DC: Now, the first time we did that was on a Wellington on training. And because the aircraft was very old he wasn’t allowed to do more than a thirty degree bank. In other words it would, I was sat there, I did nothing. I just sat there you see. But we couldn’t fly out without a full crew even then. But with, on the Wimpy it was gentle so I just sat there no problem. When we converted on the Lancasters and the first time I went up on the fighter affiliation I still sat there like this. I heard the aircraft, the pilot, the gunners say, ‘Corkscrew starboard,’ or port, ‘Go.’ The next thing I’m on the roof because I lost all gravity. I was on the roof. My pencils would be flying around in, there was dust in the air and when he pulled it up I couldn’t move see. And then I felt sick.’
LD: Oh no.
DC: And the elsan toilet down the back of the aircraft [laughs] So when we did, when we did future ones the pilot would call me up and say, ‘Taff, get down the elsan.’ [laughs] So, but the aircraft weren’t that wide at the bottom with two metal stanchions you see. So you go down. The elsan’s there. The rear gunner turret there. The elsan’s there. So you stand like this and you wait until you hear, you’re on the intercom. ‘Corkscrew. Port. Go.’ So immediately your legs come up so you daren’t be sick then. But you’ve got to make sure the lid of the elsan’s on [laughs] So then when he, when he pulls it up that’s the time to lift lid bluuugh. And once you’re sick you’re fine. It’s when you’re not sick.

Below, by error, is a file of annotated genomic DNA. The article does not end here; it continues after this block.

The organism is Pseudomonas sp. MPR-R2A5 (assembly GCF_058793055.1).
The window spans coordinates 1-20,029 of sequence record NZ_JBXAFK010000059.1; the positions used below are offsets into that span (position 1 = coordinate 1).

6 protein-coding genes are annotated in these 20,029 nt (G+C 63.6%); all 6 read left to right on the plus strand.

LD: Yeah.
DC: I remember, I remember not long after the war we took what we called the Baedekers. We took the ground staff on a low level tour of the Ruhr to show them the damage we’d done. Now, on came these WAAFs with flasks of coffee and cakes and God knows what. And it was June. Just after the war.
LD: Yeah.
DC: Hot. And if you’re flying low when it’s hot you get updrafts. So we sat there. They don’t sit, they didn’t see much. They were sick all the time most of them. And I had a job to make sure I wasn’t as well.
LD: Yeah.
DC: Yeah. It was good fun.
LD: Yeah. It sounds good fun.
DC: So we enjoyed it as well.
LD: Yeah. I suppose if you’re young and you’re excited then, yeah. Ok.
DC: And of course I was commissioned eventually so I was walking around with the officer’s uniform with wings up you know. You felt good.
LD: Yeah. Ok. Well, if that’s, if there’s not anything else than I think we’re pretty much done. Ok. Well, thank you.
DC: Ok.
LD: Very good. Thank you.


Laura Dixon, “Interview with Denis Francis Cockbill,” IBCC Digital Archive, accessed May 7, 2021,

Item Relations

This item has no relations.